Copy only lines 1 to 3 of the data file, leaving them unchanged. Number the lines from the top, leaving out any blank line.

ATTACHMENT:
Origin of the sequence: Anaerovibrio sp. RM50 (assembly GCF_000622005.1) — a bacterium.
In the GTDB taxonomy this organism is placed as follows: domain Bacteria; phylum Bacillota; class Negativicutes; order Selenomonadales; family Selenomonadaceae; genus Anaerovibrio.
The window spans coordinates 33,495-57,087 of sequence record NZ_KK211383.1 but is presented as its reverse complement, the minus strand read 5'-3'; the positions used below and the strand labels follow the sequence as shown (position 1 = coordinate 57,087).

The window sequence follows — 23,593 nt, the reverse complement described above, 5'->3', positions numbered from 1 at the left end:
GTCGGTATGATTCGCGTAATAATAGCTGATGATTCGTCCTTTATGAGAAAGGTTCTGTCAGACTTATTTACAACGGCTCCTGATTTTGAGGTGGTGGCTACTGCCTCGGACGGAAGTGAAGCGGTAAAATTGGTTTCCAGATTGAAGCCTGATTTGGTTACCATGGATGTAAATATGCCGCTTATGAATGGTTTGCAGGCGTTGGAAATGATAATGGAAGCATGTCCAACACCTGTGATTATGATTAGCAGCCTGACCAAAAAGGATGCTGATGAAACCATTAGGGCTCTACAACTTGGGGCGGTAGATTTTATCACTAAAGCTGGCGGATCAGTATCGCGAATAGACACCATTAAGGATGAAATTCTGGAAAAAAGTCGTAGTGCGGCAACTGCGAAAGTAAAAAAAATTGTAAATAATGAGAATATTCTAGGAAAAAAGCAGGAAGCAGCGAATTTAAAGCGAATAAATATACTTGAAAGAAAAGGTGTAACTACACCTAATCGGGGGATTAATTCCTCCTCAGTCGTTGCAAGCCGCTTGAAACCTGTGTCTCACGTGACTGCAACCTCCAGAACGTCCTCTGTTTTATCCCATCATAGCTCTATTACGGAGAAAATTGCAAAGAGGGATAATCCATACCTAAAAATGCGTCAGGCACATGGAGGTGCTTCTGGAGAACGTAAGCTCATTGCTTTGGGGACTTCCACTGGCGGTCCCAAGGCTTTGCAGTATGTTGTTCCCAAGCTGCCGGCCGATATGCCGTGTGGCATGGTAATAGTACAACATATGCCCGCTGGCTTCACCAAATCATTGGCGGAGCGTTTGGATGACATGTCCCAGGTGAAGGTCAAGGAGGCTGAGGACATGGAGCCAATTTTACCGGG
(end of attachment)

Origin of the sequence: Anaerovibrio sp. RM50 (assembly GCF_000622005.1) — a bacterium.
In the GTDB taxonomy this organism is placed as follows: domain Bacteria; phylum Bacillota; class Negativicutes; order Selenomonadales; family Selenomonadaceae; genus Anaerovibrio.
The window spans coordinates 33,495-57,087 of sequence record NZ_KK211383.1 but is presented as its reverse complement, the minus strand read 5'-3'; the positions used below and the strand labels follow the sequence as shown (position 1 = coordinate 57,087).